Bob Dylan’s Rough and Rowdy Ways: A masterful history of the good, the bad and the ugly


As Bob Dylan releases his 39th studio album, Getintothis’ Matthew Loughlin-Day immerses himself in a Grand Canyon of talent.

In many ways, reviewing a new Bob Dylan album is as futile as passing opinion on the Grand Canyon; both exist outside of any cultural bandwidths and a thumbs up or thumbs down from a mere observer makes no difference to their existence, vitality or brilliance.

Even if circumstances around them change – it’s a misty day and you can’t see the canyon, or the album in question is Down in the Groove – that doesn’t matter, the essence of each is the same.

What Plato would call their Forms, their abstract, perfect, unchanging core concepts that transcend time and space, remain unaltered. Mist or not, it’s still the Grand Canyon; even if the album in question is a load of crap, it’s still a Dylan album.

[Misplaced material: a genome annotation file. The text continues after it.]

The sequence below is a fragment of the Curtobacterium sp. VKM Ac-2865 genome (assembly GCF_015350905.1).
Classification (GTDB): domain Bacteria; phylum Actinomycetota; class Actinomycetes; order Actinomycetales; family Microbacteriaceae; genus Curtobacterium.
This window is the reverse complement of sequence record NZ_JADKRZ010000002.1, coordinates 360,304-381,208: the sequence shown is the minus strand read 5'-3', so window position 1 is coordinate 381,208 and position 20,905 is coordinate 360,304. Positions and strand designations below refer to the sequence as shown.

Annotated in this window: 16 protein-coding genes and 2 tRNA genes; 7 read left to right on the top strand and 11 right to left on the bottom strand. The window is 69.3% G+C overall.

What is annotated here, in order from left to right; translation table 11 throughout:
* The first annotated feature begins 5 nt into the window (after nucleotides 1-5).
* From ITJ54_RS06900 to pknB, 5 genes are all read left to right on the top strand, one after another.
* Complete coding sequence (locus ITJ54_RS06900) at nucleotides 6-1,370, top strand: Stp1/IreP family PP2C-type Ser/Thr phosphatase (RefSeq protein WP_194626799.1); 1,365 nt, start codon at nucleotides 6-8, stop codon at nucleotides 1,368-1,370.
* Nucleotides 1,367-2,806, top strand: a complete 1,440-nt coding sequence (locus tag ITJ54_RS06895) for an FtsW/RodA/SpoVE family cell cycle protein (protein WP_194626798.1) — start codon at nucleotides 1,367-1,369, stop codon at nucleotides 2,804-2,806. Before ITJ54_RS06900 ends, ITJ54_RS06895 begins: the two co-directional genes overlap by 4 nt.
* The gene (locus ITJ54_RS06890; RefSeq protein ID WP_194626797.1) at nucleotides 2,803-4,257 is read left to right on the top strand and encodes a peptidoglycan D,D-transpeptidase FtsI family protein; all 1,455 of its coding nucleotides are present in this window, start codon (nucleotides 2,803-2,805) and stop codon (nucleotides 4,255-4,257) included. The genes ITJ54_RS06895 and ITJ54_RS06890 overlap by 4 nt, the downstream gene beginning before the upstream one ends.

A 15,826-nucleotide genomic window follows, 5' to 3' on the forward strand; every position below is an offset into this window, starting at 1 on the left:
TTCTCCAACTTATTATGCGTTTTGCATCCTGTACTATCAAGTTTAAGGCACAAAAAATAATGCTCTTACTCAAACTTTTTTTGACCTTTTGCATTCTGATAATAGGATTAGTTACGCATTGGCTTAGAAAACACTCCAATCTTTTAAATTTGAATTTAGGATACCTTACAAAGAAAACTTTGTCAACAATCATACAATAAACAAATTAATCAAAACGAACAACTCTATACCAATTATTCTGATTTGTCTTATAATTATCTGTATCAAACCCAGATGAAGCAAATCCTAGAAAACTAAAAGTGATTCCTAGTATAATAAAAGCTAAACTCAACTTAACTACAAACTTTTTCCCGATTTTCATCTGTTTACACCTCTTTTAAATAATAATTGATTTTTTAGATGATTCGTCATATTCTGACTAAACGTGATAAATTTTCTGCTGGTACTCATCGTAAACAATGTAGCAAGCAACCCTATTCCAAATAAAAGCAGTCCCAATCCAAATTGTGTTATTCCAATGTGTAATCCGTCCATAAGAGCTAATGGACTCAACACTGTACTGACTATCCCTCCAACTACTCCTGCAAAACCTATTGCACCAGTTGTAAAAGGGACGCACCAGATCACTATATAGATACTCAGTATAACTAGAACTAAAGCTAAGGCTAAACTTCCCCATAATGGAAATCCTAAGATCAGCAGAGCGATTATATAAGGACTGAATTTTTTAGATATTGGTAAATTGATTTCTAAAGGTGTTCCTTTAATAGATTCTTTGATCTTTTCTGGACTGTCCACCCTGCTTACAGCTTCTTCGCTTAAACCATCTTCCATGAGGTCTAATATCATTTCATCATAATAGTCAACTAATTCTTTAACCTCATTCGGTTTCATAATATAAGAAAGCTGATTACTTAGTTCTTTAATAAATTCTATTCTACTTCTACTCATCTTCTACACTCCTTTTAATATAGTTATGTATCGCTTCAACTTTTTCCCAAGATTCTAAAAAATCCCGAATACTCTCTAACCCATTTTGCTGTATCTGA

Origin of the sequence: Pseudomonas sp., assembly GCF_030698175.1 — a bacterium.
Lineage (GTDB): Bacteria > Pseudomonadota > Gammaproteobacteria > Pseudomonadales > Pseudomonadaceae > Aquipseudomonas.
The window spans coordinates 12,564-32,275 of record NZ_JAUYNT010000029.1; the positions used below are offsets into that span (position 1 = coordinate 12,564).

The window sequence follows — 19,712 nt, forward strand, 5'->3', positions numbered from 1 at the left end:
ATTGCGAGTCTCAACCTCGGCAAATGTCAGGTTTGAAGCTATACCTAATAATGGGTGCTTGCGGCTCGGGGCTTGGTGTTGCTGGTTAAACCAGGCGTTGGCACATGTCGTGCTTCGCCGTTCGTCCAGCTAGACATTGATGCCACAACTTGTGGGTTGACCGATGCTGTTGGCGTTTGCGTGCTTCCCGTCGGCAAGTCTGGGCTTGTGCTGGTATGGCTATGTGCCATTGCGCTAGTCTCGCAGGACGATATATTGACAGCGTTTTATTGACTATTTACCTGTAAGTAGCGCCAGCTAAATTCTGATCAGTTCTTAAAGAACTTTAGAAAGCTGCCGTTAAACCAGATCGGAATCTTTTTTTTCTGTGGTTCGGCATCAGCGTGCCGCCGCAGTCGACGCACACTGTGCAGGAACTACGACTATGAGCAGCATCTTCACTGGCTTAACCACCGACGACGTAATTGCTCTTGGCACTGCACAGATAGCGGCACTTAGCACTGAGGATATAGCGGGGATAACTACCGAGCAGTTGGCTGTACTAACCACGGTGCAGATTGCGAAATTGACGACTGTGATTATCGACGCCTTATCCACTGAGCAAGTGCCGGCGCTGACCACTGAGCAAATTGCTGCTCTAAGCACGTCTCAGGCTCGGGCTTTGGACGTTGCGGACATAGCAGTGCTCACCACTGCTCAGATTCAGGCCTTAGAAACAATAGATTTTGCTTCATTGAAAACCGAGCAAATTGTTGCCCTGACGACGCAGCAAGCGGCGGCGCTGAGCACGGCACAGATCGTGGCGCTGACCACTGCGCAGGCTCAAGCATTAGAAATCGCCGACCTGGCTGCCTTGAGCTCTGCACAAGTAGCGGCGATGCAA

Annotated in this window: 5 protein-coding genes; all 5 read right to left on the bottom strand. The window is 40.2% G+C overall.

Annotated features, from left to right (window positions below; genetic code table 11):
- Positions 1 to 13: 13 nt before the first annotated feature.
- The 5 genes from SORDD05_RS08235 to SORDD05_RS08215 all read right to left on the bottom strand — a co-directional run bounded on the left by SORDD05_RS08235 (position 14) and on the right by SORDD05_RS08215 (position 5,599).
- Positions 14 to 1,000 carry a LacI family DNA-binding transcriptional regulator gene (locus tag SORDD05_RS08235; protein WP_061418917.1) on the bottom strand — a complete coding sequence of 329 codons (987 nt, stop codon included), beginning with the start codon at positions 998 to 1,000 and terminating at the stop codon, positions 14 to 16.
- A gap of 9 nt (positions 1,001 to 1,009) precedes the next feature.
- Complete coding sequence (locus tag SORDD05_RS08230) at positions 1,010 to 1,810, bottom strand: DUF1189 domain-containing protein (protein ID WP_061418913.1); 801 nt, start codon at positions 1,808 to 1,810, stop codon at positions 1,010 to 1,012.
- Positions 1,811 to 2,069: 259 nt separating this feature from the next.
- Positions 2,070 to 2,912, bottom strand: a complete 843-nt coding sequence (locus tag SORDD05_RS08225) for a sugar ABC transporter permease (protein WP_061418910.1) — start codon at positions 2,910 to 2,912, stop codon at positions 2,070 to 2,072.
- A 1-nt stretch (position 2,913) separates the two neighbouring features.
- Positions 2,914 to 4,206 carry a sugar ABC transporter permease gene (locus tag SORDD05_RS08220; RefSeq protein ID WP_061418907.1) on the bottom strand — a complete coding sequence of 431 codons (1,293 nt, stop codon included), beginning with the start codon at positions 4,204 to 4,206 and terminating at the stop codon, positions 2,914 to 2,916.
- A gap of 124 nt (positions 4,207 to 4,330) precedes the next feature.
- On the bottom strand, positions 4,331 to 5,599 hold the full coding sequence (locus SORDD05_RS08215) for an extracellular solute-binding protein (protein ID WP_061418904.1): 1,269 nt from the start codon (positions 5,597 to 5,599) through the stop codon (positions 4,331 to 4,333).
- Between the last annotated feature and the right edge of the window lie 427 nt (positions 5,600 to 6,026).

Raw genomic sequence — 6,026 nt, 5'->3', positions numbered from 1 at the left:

Or perhaps, taking this further into Pseud’s Corner territory, the task of reviewing a Dylan album is even more akin to trying to critique oxygen; a wholly pointless task. They are necessary entities in the purest sense – they don’t depend on anything else to exist, they simply do; a new Bob Dylan album simply *is*.
Writing about whether we think it’s good or not is irrelevant and, to paraphrase Frank Zappa, is about as much use as dancing about architecture.

By 2020, there can be very little said about Dylan that hasn’t already been said, in innumerable different ways and one can’t help but think that even if there was something new to be said, it wouldn’t matter anyhow.